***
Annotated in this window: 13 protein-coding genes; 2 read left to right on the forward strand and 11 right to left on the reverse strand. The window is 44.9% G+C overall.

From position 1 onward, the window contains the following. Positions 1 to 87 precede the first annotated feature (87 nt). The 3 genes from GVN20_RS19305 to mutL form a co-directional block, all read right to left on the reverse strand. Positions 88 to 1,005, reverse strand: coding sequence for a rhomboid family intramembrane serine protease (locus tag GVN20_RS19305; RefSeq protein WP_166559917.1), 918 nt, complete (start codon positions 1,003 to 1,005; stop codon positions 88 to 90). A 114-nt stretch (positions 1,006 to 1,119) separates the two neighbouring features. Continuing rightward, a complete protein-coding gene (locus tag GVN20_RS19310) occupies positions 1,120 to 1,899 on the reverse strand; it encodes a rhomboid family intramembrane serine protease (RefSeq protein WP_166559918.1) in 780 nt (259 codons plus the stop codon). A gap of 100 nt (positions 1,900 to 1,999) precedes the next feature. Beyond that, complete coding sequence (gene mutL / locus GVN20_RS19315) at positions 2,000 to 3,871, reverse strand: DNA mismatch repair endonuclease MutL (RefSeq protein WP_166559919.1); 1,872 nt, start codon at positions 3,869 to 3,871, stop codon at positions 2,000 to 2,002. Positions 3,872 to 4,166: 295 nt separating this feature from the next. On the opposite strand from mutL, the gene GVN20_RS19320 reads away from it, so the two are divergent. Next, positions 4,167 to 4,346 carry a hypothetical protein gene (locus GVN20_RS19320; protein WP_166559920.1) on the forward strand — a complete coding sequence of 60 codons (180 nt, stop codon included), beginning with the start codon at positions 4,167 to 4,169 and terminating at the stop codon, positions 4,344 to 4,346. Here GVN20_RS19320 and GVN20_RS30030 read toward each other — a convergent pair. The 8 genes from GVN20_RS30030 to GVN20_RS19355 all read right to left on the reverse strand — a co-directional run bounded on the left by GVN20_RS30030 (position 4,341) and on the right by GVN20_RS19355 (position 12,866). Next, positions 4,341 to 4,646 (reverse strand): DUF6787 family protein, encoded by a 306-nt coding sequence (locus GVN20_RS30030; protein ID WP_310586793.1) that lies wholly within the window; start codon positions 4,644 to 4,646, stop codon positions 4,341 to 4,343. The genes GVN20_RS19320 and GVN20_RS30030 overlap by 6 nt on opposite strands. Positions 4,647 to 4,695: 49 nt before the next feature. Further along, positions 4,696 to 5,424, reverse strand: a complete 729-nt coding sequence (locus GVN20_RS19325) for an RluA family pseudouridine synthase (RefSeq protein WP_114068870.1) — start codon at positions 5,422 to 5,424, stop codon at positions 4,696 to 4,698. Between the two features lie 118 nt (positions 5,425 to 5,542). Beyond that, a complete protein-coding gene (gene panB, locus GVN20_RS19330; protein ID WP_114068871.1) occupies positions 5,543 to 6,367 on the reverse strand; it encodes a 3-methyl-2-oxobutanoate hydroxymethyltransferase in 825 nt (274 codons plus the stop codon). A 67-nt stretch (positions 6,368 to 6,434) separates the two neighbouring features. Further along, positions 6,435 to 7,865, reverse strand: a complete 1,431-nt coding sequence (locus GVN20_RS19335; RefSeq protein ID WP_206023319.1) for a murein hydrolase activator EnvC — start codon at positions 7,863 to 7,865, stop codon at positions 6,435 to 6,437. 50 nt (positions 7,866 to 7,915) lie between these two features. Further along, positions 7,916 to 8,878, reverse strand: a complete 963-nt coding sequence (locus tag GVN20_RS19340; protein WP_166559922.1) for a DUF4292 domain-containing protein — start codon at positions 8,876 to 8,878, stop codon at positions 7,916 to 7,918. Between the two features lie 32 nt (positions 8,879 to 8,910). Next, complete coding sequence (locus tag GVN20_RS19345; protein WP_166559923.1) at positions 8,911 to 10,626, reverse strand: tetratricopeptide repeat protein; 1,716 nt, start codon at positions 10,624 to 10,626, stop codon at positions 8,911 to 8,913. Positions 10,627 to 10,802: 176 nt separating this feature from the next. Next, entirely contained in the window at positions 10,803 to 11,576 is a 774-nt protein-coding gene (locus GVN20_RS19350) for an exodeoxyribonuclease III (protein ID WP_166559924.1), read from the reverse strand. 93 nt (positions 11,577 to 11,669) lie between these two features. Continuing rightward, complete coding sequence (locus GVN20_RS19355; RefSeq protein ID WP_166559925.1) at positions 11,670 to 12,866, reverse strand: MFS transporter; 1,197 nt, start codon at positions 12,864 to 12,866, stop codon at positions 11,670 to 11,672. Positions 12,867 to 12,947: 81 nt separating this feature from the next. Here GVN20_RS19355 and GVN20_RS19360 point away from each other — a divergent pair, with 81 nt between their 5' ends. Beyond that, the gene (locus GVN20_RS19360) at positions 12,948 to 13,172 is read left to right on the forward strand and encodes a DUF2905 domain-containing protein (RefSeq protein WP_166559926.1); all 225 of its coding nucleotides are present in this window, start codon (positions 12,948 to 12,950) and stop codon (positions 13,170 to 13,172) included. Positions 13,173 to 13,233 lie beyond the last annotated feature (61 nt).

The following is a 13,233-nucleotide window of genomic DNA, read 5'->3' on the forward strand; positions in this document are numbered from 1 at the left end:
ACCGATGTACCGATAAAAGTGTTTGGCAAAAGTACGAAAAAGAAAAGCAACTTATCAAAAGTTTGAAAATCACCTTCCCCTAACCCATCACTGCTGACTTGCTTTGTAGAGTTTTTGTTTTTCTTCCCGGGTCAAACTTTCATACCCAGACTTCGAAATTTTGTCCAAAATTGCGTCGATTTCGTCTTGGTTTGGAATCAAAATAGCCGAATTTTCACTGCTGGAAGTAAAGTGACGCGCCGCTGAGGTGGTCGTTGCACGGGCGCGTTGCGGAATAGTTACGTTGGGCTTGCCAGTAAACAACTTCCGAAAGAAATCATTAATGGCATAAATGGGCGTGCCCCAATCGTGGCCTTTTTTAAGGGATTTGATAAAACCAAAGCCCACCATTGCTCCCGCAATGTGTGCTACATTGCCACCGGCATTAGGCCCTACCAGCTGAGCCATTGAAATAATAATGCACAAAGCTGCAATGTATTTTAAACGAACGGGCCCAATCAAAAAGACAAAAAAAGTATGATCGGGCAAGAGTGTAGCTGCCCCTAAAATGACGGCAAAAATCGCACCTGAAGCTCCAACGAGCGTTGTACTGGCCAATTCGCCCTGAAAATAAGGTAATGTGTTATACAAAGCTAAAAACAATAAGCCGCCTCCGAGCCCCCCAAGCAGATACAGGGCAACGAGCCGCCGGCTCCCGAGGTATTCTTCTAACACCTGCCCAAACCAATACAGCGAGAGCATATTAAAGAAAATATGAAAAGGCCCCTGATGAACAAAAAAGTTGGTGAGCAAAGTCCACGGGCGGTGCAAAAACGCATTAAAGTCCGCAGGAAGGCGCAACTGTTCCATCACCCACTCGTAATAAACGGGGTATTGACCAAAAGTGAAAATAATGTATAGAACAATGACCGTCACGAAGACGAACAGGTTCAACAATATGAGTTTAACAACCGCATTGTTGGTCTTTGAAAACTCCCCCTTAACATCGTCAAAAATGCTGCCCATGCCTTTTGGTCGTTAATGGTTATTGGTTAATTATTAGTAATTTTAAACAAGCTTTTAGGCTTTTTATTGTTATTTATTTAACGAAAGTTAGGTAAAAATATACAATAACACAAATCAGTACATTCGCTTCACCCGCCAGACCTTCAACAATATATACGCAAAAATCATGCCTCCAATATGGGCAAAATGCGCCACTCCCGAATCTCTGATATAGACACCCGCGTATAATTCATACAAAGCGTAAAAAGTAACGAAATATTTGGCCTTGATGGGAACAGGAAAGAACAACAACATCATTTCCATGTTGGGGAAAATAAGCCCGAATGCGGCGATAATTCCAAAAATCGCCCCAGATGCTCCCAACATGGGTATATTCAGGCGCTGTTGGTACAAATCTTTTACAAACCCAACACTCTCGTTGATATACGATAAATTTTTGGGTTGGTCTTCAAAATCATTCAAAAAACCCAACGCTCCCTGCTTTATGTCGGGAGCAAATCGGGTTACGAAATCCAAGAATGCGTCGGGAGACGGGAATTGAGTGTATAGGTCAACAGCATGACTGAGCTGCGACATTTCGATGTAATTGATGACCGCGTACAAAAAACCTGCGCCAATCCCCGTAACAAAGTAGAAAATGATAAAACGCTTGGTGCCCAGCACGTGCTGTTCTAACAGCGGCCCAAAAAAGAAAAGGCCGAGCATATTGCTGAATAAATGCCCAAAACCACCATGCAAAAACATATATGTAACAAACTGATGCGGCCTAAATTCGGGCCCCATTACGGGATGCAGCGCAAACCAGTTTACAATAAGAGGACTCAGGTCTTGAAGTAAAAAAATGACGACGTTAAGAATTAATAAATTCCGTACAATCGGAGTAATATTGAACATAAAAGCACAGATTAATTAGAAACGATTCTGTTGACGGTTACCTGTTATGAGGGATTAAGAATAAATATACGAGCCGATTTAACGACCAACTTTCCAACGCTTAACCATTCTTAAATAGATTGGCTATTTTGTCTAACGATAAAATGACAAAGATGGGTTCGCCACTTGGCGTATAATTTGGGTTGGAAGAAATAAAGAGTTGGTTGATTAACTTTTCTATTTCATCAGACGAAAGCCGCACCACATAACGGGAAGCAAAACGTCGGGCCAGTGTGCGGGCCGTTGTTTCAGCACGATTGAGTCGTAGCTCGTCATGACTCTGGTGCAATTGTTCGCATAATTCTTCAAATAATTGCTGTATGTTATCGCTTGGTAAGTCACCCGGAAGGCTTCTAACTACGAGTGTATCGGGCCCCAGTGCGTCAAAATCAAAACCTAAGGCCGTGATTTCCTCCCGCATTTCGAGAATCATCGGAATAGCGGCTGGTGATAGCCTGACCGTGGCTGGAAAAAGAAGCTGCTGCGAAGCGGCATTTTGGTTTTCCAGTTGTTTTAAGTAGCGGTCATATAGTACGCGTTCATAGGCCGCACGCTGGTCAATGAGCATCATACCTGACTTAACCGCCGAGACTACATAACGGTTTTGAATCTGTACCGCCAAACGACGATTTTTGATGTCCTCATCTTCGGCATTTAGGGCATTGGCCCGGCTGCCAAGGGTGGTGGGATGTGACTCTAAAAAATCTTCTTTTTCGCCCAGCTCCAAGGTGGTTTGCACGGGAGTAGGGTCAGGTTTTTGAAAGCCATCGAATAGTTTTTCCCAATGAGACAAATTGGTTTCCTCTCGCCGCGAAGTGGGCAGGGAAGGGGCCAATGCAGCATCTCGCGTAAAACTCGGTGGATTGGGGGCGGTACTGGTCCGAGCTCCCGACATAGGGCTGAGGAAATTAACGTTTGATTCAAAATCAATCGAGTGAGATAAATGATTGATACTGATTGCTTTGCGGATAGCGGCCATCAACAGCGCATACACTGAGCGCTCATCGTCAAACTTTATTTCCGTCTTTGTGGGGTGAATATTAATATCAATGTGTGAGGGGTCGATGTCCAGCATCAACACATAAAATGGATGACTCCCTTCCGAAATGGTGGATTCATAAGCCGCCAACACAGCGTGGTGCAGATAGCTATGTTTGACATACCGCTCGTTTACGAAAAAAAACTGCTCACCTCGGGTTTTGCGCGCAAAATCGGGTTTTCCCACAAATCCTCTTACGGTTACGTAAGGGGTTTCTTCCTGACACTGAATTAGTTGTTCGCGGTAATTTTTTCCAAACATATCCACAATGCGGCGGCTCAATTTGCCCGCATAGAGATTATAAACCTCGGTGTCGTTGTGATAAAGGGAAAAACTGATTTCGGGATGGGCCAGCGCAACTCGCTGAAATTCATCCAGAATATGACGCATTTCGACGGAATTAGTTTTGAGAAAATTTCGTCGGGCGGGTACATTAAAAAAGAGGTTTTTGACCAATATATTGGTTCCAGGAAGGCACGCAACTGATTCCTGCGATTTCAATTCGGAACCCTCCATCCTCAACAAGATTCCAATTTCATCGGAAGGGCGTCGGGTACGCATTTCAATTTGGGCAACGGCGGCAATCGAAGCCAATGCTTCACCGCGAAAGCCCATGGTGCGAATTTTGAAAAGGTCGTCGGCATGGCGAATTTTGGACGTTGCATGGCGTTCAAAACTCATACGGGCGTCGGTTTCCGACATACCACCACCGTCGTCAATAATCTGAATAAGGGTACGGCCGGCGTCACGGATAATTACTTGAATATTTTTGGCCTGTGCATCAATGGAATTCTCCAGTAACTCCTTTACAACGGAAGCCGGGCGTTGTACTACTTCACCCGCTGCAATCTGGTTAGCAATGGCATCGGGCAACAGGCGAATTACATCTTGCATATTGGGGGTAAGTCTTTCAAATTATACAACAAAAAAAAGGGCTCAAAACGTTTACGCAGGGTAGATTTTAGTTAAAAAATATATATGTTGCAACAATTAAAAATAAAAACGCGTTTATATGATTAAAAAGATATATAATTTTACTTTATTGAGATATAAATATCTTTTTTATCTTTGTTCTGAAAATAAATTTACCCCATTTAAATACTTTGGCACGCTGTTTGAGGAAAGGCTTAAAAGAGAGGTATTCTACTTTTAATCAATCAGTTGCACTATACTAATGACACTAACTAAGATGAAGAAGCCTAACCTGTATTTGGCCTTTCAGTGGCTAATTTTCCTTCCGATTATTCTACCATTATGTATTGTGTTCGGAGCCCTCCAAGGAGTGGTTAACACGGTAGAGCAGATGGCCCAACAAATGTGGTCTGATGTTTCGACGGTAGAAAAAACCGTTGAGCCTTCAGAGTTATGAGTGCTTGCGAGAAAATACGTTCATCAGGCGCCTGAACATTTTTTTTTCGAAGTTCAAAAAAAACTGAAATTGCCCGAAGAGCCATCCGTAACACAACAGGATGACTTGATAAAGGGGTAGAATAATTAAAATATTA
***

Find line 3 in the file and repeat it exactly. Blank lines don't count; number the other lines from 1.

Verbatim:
The following is a 13,233-nucleotide window of genomic DNA, read 5'->3' on the forward strand; positions in this document are numbered from 1 at the left end: